However, there are challenges. Being a capital-intensive sector, operators are hurdled by the insufficiency of telecom infrast­ructure to provide pan-Indian network coverage. An investment of around Rs 2.2 trillion is required in optical fibre infrastructure to fiberise 70 per cent towers in the next four years, and an investment of Rs 2.5 trillion will be required to establish a network of 1,500,000 towers connected to fib­re in the next four years, as per the National Broadband Mission and COAI estimates. Huge investment is under way for procuring 5G network components but a large chunk of it comprises radiowave spectrum. During the last round of auctions, over 63 per cent of the spectrum remained unsold, pertaining to extremely high reserve prices compared to other Asian countries. As per COAI estimates, India has one of the lowest spectrum holdings of 62-79 MHz per operator in the sub-3 GHz band and does not have even sufficient spectrum in 3.5 GHz for 5G deployments. Hence, spectrum affordability becomes the biggest challenge for operators. Slashing the spectrum reserve price will provide relaxation to TSPs and speed up the adoption of 5G.

Operators struggle with other internal challenges spread across different states, such as non-uniform RoW charges, irrational regulatory levies such as licence fee, spectrum usage charge and universal service obligation levy. The government is yet to allocate high capacity backhaul E band and V band to eliminate the issue of backhaul as only 34 per cent of base transceiver station sites have been connected to fibre networks in the country. There is a lack of centralised regulated frameworks and single-window online portals for monitoring or managing digital growth, which causes this lag in implementation.

To better prepare for 5G roll-out, the industry has three major expectations from the new set of reforms: a reduction in spectrum pricing, infrastructure building and ease in licensing norms. The Indian market needs to get ready for 5G-enabled devices to have a successful roll-out in the near fu­tu­re. Apart from the developments and pro­spects of 5G in India, the year 2022 will pa­ve the way for various other new-age technologies such as internet of things, big data analytics, artificial intelligence (AI), aug­me­n­ted reality (AR) and virtual reality (VR), drone technology coupled with 5G technology, which will positively impact various sectors. For example, these techno­lo­gies will boost the agricultural sector by improving the yield, bringing transparency across the value chain, ensuring smarter su­pporting infrastructure while also increasing farm returns. The integration of technology in the classroom is the key to educating and skilling students for success. AR and VR will change the educational landscape by making learning more engrossing and tech oriented. Similarly, in robotics, India will benefit from increased productivity, reliability and scalability as the robotic process automation market is ex­pected to reach Rs 135 billion by 2035.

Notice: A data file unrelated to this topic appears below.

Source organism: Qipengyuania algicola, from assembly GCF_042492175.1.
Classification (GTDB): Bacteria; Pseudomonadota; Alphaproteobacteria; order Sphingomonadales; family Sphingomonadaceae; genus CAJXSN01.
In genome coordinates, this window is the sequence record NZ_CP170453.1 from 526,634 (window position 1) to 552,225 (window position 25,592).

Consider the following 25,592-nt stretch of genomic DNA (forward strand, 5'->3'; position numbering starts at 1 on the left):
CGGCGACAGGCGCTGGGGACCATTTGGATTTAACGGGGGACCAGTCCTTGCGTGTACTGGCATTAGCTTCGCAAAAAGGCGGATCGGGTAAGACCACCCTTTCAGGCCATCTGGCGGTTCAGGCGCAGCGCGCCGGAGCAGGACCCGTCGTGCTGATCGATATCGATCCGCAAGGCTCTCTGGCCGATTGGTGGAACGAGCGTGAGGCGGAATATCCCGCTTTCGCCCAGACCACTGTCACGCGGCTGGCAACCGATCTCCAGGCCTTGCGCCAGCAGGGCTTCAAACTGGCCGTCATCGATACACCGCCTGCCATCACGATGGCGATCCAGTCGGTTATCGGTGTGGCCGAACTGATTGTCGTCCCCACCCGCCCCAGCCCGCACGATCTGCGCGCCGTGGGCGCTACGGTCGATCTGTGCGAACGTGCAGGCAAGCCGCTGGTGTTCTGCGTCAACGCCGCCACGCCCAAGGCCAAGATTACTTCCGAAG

By end 2026, 5G will represent arou­nd 26 per cent of mobile subscriptions in India, with an estimated 330 million subscriptions. Telcos’ investment in AI technologies for improving their infrastructure planning, operation and products will rise from 30 per cent in 2020 to 70 per cent in 2025. 5G is here to stay and is rapidly transforming our approach towar­ds life and work. The future holds limitless possibilities for the sector to establish itself as an economic stronghold for the country by harnessing the potential of this new-age technology.